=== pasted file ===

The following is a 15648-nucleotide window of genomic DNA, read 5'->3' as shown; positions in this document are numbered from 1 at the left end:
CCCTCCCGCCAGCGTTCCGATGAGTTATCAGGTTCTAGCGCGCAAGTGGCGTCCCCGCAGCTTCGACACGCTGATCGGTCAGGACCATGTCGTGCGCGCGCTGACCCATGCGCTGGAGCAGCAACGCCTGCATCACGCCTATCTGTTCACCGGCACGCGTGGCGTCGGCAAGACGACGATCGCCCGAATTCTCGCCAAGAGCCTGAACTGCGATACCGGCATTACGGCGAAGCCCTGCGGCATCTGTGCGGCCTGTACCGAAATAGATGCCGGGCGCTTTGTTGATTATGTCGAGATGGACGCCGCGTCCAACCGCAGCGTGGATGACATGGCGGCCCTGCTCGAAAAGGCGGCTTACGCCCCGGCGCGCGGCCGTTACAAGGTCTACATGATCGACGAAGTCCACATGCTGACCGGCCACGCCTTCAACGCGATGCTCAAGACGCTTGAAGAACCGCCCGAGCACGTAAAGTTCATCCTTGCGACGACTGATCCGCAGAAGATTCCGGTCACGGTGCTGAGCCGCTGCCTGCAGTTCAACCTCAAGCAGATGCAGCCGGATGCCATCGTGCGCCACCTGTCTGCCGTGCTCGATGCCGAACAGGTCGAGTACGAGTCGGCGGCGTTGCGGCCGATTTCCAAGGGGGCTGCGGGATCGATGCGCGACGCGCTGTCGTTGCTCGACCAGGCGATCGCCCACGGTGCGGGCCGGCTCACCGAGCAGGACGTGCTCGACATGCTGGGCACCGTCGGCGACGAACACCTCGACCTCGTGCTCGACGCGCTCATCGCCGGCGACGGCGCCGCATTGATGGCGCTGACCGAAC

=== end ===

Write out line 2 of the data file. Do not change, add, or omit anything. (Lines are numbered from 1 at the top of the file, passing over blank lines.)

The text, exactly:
CCCTCCCGCCAGCGTTCCGATGAGTTATCAGGTTCTAGCGCGCAAGTGGCGTCCCCGCAGCTTCGACACGCTGATCGGTCAGGACCATGTCGTGCGCGCGCTGACCCATGCGCTGGAGCAGCAACGCCTGCATCACGCCTATCTGTTCACCGGCACGCGTGGCGTCGGCAAGACGACGATCGCCCGAATTCTCGCCAAGAGCCTGAACTGCGATACCGGCATTACGGCGAAGCCCTGCGGCATCTGTGCGGCCTGTACCGAAATAGATGCCGGGCGCTTTGTTGATTATGTCGAGATGGACGCCGCGTCCAACCGCAGCGTGGATGACATGGCGGCCCTGCTCGAAAAGGCGGCTTACGCCCCGGCGCGCGGCCGTTACAAGGTCTACATGATCGACGAAGTCCACATGCTGACCGGCCACGCCTTCAACGCGATGCTCAAGACGCTTGAAGAACCGCCCGAGCACGTAAAGTTCATCCTTGCGACGACTGATCCGCAGAAGATTCCGGTCACGGTGCTGAGCCGCTGCCTGCAGTTCAACCTCAAGCAGATGCAGCCGGATGCCATCGTGCGCCACCTGTCTGCCGTGCTCGATGCCGAACAGGTCGAGTACGAGTCGGCGGCGTTGCGGCCGATTTCCAAGGGGGCTGCGGGATCGATGCGCGACGCGCTGTCGTTGCTCGACCAGGCGATCGCCCACGGTGCGGGCCGGCTCACCGAGCAGGACGTGCTCGACATGCTGGGCACCGTCGGCGACGAACACCTCGACCTCGTGCTCGACGCGCTCATCGCCGGCGACGGCGCCGCATTGATGGCGCTGACCGAAC